The paper aims to find what determines the choice of companies listed on the Warsaw Stock Exchange (WSE) between public debt (corporate bonds) and private debt (bank loans). For this purpose, we estimate logistic regression models and panel models of corporate borrowing determinants to compare the impact of enterprise characteristics on financing with the use of corporate bonds or bank loans. In this study, we are interested in explanatory variables that explain the role of transparency measured by the level of information disclosure; and a risk proxy of the variability of operational cash flows and investment risk (retrieved from generalised auto-regressive conditional heteroscedasticity [GARCH] models estimated on companies’ stocks [shares] trading on the WSE).
This article presents the role of clusters in the Polish innovation system. This role has evolved in recent years due to maturing of cluster organisations and the expansion of their ability not just to provide services for cluster members but also to perform selected public tasks. This study aims to provide a better understanding of the nature and extent to which clusters can contribute to the objectives of development policies and thus to the economic development of the Polish economy and answer the question what role clusters can play in the innovation system. Based on a survey of 44 cluster organisations in Poland and interviews with cluster managers, the study explores the possibility of engaging Polish cluster organisations in the implementation of public policies. The results confirm that many of the Polish clusters achieved such a level of development that they themselves see the possibility of engaging in public tasks, for example education and specialised training, helping enterprises in digital transformation, monitoring technological trends, and so on. Therefore, it is justified pursuing a dual cluster policy. This duality means focus on two objectives: supporting cluster organisations on the one hand and implementing cluster-based development policies on the other hand.
This article focuses on the determinants of inward foreign direct investment (FDI) in Russia. The article briefly describes the historical context of foreign investment policymaking in Russia since the beginning of the economic transition to an open market economy after the dissolution of the Soviet Union. When compared to other developing countries, Russia's FDI stocks continue to lag despite a set of proactive measures undertaken by the national government. Following the literature review, the most commonly cited determinants explaining inward FDI in Russia include market size, labour productivity, trade and investment barriers, domestic exchange rate, rule of law and institutional framework.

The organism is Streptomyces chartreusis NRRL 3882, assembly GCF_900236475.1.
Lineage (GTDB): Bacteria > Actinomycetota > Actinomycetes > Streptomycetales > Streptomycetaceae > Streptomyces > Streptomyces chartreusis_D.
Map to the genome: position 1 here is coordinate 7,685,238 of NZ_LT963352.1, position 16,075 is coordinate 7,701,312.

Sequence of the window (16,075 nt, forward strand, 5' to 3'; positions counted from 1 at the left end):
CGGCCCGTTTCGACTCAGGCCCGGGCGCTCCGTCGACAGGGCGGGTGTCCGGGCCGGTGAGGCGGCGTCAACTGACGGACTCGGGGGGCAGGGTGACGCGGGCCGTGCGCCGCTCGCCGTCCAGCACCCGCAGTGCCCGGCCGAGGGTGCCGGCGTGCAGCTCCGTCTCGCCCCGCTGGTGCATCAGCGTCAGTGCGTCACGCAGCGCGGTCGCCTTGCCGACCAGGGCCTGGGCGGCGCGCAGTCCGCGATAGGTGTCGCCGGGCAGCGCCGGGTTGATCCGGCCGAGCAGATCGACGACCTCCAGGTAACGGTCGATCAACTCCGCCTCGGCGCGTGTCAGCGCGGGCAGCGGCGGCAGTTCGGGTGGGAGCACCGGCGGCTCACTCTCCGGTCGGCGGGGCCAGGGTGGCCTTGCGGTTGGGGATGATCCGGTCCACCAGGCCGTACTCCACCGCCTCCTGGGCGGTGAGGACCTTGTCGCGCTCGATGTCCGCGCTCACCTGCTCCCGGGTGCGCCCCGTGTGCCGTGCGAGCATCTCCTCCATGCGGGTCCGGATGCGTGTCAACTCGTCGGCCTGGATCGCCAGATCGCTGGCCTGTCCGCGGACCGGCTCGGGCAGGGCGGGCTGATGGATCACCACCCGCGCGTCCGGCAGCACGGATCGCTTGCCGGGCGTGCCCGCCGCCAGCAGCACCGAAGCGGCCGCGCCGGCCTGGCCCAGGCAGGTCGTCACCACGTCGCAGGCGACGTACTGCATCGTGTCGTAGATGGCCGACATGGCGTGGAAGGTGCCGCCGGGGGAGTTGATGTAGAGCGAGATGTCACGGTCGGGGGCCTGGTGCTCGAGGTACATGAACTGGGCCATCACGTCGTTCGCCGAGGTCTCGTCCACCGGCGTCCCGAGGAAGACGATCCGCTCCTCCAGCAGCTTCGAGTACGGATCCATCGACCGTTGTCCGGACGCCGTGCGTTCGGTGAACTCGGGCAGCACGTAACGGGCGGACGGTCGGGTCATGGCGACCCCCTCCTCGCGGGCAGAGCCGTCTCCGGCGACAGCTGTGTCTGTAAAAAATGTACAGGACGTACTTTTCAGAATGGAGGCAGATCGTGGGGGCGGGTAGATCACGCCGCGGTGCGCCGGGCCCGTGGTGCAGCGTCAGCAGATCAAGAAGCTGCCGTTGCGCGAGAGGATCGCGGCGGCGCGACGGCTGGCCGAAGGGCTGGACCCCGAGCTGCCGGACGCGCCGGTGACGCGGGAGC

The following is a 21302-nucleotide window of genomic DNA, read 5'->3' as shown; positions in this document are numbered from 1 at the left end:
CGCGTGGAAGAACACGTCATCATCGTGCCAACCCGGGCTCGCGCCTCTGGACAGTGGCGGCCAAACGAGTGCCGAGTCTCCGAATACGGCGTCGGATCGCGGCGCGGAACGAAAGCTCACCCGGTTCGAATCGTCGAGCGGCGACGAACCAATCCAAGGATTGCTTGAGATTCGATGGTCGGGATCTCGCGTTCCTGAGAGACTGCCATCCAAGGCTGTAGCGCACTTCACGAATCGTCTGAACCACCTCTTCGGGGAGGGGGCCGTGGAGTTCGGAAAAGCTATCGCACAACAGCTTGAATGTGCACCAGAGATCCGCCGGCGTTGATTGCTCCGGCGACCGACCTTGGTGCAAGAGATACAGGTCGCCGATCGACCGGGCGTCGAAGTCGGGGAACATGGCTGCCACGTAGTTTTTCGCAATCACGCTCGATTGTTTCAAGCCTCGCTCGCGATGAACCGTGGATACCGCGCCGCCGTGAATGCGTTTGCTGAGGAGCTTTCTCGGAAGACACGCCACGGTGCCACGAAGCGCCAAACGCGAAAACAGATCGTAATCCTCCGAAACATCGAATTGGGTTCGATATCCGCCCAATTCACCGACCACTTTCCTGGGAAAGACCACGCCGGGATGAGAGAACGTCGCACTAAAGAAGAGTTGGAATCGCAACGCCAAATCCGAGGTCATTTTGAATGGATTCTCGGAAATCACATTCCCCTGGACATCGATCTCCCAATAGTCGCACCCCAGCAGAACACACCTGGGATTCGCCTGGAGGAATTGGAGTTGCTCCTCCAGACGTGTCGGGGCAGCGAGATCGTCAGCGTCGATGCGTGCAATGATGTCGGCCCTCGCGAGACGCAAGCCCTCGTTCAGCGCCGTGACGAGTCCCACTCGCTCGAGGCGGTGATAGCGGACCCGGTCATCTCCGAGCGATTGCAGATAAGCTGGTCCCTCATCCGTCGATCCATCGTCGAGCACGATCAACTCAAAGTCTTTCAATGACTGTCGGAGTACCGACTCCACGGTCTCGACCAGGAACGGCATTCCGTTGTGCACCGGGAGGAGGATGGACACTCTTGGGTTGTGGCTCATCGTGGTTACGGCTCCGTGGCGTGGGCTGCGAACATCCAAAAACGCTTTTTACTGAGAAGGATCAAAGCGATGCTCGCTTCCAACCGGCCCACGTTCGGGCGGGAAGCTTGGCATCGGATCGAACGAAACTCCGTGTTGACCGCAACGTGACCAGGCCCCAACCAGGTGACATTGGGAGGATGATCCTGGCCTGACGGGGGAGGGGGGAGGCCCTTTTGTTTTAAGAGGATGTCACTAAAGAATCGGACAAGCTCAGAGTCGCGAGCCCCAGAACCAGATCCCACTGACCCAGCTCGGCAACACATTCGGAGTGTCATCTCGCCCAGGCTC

This article aims to contribute empirically to the study of determinants of inward FDI in Russia.
This article uses the Pseudo-Poisson Maximum Likelihood (PPML) estimation technique, the robustness of the PPML estimation is then verified using a standard autoregressive integrated moving average (ARIMA) model with the Durbin–Watson autocorrelation test.
Our benchmark results suggest the efficiency-seeking motive of FDI over a market seeking and horizontal motive as a main reason for inward FDI in Russia. The ARIMA regression indicates the absence of statistical significance of economic openness and variables of labour productivity. Overall, the market size and tax rate variables have the most positive effects on the inward FDI, while barriers to trade and sanctions have the most negative effects. The results confirm that for transitional economies, integration into the world economy, proactive local development and tax cuts for outside investors remain to be critical when it comes to attracting FDI.